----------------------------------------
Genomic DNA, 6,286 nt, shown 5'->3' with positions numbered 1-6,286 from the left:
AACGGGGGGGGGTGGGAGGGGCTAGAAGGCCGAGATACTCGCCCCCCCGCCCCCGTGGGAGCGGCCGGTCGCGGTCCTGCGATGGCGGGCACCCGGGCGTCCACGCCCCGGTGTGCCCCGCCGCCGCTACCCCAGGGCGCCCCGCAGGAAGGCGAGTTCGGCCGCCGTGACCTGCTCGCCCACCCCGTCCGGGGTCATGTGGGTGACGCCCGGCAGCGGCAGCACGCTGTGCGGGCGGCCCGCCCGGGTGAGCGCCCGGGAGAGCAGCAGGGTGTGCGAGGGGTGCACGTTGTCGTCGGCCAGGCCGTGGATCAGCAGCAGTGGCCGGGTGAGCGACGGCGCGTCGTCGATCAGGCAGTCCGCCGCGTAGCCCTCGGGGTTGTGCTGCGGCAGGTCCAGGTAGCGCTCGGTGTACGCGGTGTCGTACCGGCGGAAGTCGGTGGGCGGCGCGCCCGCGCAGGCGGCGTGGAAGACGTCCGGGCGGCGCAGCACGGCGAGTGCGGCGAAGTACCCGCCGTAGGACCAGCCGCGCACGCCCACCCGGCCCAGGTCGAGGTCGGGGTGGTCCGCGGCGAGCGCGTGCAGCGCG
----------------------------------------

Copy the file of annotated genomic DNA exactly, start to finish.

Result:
Genomic DNA, 6,286 nt, shown 5'->3' with positions numbered 1-6,286 from the left:
AACGGGGGGGGGTGGGAGGGGCTAGAAGGCCGAGATACTCGCCCCCCCGCCCCCGTGGGAGCGGCCGGTCGCGGTCCTGCGATGGCGGGCACCCGGGCGTCCACGCCCCGGTGTGCCCCGCCGCCGCTACCCCAGGGCGCCCCGCAGGAAGGCGAGTTCGGCCGCCGTGACCTGCTCGCCCACCCCGTCCGGGGTCATGTGGGTGACGCCCGGCAGCGGCAGCACGCTGTGCGGGCGGCCCGCCCGGGTGAGCGCCCGGGAGAGCAGCAGGGTGTGCGAGGGGTGCACGTTGTCGTCGGCCAGGCCGTGGATCAGCAGCAGTGGCCGGGTGAGCGACGGCGCGTCGTCGATCAGGCAGTCCGCCGCGTAGCCCTCGGGGTTGTGCTGCGGCAGGTCCAGGTAGCGCTCGGTGTACGCGGTGTCGTACCGGCGGAAGTCGGTGGGCGGCGCGCCCGCGCAGGCGGCGTGGAAGACGTCCGGGCGGCGCAGCACGGCGAGTGCGGCGAAGTACCCGCCGTAGGACCAGCCGCGCACGCCCACCCGGCCCAGGTCGAGGTCGGGGTGGTCCGCGGCGAGCGCGTGCAGCGCG